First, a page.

The giant tourist attraction on the north shore of Staten Island is turning out to be one squeaky wheel.
Mammoet-Starneth, the European company whose staffers helped build the London Eye wheel and was contracted to design the 630-foot-high New York Wheel, walked off the St. George job site May 26, the New York Post reported.
Work has ground to a halt as the two sides battle in court, leaving developer New York Wheel fighting the impression that the $600 million project is off the rails.
“When the world knows that [the] project has been stopped, whether you call it suspension or termination or withdrawal, that is the death knell for the project,” Randy Mastro, the developer’s attorney and former Deputy Mayor, told the federal judge overseeing the case last month.
“When the New York Post and the Daily News and the Times write about this, the impression is the project has gone south,” he said.
The wheel’s investors include CEO and former Bear Stearns executive Rich Marin, Eric Kaufman, Meir Laufer, Jay Anderson, Lloyd Goldman and Joseph Nakash, as The Real Deal reported in early 2016.
The investors in December settled a messy legal dispute over their equity stakes.
Mammoet-Starneth claims it walked off the job because New York Wheel built a faulty pad to hold the wheel, and that there was “insufficient soil support and parts that don’t work.”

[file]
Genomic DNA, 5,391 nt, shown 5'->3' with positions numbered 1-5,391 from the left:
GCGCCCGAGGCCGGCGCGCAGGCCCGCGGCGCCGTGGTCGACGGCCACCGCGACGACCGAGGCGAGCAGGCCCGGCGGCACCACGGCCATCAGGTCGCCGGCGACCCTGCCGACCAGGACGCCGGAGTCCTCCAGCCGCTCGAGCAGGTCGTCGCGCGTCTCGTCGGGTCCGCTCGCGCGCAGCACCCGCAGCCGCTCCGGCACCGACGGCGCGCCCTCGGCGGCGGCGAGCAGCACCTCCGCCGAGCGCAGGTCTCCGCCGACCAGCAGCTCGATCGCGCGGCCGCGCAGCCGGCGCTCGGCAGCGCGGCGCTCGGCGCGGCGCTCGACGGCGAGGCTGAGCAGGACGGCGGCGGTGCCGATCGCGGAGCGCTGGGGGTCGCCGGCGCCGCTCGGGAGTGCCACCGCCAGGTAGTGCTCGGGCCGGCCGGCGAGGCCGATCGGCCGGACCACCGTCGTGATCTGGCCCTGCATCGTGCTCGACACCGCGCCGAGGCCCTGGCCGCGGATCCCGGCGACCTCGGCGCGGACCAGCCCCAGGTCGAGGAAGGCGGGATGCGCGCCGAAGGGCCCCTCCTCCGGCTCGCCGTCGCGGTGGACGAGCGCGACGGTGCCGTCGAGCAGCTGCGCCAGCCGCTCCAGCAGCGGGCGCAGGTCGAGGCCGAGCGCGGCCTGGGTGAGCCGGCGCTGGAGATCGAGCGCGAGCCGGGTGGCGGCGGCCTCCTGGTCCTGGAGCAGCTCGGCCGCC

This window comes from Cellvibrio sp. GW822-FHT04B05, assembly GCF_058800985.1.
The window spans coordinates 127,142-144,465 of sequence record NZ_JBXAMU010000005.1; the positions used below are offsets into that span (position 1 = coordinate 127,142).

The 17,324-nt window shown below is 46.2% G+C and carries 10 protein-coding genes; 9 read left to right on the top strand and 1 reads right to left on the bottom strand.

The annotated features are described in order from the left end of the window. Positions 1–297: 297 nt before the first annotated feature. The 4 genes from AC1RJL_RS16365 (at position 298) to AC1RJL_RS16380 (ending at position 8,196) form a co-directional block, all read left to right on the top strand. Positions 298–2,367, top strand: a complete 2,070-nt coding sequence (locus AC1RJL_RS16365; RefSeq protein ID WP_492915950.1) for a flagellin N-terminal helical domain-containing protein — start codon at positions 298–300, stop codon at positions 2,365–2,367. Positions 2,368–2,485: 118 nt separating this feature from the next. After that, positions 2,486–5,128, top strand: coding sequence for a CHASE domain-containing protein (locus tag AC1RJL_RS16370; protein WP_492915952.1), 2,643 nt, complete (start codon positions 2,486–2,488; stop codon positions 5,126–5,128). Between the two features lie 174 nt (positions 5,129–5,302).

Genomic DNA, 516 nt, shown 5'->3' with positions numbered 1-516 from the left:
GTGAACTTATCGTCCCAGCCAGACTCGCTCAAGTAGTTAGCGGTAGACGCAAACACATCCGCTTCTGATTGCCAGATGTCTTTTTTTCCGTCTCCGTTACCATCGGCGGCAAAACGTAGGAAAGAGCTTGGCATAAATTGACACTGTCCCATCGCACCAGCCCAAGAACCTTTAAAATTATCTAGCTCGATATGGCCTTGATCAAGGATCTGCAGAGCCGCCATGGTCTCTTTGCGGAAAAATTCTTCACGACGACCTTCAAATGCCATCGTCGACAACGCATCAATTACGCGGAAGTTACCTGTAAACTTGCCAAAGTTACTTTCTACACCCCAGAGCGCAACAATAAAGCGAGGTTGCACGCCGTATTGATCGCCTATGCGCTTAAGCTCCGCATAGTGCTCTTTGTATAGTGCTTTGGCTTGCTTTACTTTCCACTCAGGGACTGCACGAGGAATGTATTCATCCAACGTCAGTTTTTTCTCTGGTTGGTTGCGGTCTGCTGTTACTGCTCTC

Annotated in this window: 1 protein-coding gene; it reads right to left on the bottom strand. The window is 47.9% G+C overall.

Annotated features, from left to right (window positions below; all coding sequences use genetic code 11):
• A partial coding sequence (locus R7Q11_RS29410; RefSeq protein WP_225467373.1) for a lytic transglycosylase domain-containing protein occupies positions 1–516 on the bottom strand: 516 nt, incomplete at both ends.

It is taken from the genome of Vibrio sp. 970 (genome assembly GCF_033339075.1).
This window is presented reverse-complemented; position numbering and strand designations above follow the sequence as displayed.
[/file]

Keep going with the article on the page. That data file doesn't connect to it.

A consultant for New York Wheel said the city Department of Buildings has not yet issued permits to go forward, saying the company Mammoet-Starneth chose to build the giant legs that would support the wheel was not on the DOB’s list of approved companies.
New York Wheel has accused the Netherlands-based firm of breaching its $165 million contract to build the wheel, and claims the original $300 million price tag has doubled.
Both sides agreed on June 12 to a 30-day mediation period set to end in mid-July. An analysis by TRD last year found the financial projections for the Wheel in its first year of operations to be dramatically higher — $127 million in revenue — than was first suggested in 2011, at $21 million. [NYP] – Rich Bockmann